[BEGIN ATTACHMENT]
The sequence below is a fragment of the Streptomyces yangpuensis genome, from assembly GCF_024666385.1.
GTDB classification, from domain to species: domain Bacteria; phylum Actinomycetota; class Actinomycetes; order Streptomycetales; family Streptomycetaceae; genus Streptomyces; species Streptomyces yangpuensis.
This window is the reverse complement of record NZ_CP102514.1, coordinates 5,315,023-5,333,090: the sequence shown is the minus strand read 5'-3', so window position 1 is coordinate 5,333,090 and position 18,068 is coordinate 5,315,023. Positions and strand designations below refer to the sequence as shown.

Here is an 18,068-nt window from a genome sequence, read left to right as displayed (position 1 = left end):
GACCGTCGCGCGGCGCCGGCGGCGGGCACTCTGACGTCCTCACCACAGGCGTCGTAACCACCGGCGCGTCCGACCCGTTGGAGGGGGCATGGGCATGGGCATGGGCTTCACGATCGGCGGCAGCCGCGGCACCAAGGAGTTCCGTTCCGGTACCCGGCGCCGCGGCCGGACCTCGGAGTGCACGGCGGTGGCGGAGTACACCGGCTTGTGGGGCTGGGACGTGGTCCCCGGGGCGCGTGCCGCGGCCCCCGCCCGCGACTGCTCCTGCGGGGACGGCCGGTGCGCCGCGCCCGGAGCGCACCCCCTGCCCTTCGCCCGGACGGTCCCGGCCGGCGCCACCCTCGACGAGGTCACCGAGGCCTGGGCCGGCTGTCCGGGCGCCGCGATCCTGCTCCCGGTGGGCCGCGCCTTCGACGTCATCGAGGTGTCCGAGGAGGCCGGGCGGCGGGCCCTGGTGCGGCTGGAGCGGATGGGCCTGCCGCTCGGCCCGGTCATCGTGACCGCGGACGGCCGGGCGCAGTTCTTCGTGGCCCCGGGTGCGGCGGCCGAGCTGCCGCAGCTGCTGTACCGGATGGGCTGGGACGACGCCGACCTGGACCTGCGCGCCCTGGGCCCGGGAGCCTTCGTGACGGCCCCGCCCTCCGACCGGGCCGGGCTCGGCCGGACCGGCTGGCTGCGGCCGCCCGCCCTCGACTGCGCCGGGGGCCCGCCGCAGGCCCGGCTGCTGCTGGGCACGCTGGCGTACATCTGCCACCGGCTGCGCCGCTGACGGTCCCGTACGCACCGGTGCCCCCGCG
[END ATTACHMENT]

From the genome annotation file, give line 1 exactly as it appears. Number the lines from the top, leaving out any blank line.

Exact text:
The sequence below is a fragment of the Streptomyces yangpuensis genome, from assembly GCF_024666385.1.